Hanukkah is happening, what to know about it

A view of the "Whirl of Whimsy" sculpture in the shape of a dreidel honoring the Jewish holiday of Hanukkah displayed along Fifth Avenue on December 4, 2020 in New York City. Many holiday events have been canceled or adjusted with additional safety measures due to the ongoing coronavirus (COVID-19) pandemic./Roy Rochlin

The Jewish holiday of Hanukkah, also known as the “Festival of Lights,” begins Thursday night.

News 8 sat down with Rabbi Yeruchem Eilfort to hear exactly how this Jewish holiday came about.

Hanukkah commemorates the re-dedication of the Holy Temple in Jerusalem after a small group called the Maccabees defeated the Greek Syrian army. During the battle, the Jews had only enough oil to light the Temple’s menorah for one night, but the oil lasted for eight.

So how did Hanukkah become an important Jewish observance?

Laurie Coskey, rabbi and is executive director, San Diego Continuing Education Foundation.

In the late nineteenth and early twentieth centuries, as Jewish immigrants migrated to the United States, Jewish parents began buying gifts for their children to represent their American acculturation, a symbol of their reaching for a better life. Hanukkah became increasingly significant for Jewish families to offer their children a joy-filled holiday, perhaps even as a compensation for Christmas. As my professor Jonathan Sarna explained, “the relationship of Hanukkah and Christmas mirrors the relationship of Judaism and Christianity within the larger culture. Jews want to be part of the larger culture and simultaneously want to stand apart from it. They seek to be different but also to be accepted as equal.”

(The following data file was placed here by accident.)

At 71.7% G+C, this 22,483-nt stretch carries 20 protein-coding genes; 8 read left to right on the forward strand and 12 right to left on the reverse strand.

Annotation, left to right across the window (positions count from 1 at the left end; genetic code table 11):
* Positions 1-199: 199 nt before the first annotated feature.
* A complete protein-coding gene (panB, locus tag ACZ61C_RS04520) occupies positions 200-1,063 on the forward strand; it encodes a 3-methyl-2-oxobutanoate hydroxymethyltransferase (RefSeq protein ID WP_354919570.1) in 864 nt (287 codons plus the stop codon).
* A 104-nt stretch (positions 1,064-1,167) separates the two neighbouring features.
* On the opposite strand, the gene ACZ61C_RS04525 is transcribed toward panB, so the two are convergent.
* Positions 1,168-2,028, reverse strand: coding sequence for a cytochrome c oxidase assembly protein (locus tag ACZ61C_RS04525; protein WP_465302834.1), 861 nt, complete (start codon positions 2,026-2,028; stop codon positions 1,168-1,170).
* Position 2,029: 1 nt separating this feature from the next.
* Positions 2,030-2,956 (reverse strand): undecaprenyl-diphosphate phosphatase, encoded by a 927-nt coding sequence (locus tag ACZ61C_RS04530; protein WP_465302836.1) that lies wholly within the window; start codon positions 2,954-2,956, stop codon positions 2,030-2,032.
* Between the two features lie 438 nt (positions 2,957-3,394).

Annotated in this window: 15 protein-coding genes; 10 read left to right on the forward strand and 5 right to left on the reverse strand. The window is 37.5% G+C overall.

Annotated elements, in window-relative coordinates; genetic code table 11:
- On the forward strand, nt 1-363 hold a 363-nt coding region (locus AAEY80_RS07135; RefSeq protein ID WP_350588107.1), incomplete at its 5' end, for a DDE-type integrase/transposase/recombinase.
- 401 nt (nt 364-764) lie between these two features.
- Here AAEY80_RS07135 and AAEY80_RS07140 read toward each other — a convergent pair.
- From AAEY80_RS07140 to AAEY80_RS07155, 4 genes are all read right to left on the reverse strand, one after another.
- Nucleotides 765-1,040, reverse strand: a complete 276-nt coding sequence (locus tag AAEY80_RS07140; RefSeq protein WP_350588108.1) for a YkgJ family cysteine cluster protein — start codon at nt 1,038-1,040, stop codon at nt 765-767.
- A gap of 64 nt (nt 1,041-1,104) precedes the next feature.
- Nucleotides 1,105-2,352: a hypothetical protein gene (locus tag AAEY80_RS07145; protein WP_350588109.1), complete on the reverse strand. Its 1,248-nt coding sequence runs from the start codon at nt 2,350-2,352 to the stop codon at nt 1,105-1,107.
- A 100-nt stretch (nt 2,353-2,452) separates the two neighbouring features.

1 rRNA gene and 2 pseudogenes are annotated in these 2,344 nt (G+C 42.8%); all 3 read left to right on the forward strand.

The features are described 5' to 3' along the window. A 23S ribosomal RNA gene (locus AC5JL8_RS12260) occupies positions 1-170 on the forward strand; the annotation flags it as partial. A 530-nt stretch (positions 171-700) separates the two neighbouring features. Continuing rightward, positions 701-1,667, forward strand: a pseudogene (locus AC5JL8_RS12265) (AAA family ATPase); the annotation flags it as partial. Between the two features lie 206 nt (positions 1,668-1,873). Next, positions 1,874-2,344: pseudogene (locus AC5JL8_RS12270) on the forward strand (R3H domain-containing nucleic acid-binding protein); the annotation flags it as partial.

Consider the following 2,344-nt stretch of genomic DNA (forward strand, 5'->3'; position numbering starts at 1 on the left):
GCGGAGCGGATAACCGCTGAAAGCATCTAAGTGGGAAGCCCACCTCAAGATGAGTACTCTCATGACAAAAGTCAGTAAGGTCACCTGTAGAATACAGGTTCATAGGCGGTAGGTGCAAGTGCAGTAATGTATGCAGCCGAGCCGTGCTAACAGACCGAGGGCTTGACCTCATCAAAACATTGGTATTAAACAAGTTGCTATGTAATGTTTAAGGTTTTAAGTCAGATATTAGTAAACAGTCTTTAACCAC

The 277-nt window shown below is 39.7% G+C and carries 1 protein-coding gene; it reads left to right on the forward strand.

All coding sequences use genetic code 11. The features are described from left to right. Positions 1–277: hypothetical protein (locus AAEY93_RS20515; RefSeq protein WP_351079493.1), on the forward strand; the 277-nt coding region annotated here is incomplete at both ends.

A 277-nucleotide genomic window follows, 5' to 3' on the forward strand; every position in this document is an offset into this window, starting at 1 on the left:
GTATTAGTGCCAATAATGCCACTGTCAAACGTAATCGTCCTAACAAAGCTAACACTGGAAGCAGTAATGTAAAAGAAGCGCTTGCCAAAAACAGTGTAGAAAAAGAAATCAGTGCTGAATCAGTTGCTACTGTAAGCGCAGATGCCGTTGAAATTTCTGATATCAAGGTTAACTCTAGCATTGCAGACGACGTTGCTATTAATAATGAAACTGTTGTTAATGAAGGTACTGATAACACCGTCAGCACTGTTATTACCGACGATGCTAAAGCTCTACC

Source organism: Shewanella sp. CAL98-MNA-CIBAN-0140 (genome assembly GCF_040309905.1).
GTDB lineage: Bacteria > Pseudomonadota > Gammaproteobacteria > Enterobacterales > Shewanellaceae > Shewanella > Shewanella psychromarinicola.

Today it is estimated that more than 42% of all Jewish families in the United States are interfaith. Conversations between family members with different religious and life experiences are even more essential today. In the Jewish tradition, we learn about two ancient scholars, Hillel and Shamai. Shamai taught to light all of the candles on the first night of Hanukkah and take one away each night. Hillel taught to light one candle on the first night of Hanukkah and add a candle each night. The sages of old decided in favor of Hillel, instructing us to increase the joy by increasing the light.

celebrate increasing the light. In this season where national and public discourse proves difficult and contentious, let us have conversations about light in our homes and among our families. Tell your loved ones stories about the traditions of the past and the struggles that have been overcome. Feed them with the foods of the season and let the season nourish them with love. Reach out to others, whether they are Christian, Muslim, Jewish or follow other faith traditions, and let them shine new light into old traditions

When does Hanukkah start in 2020?

This year, Hanukkah starts at sunset on Thursday, December 10.

Each year, Hanukkah begins on the 25th day of Kislev, which is the ninth month of the Hebrew calendar. The Hebrew calendar is lunar, as opposed to the Gregorian calendar that most of the world uses, which is solar.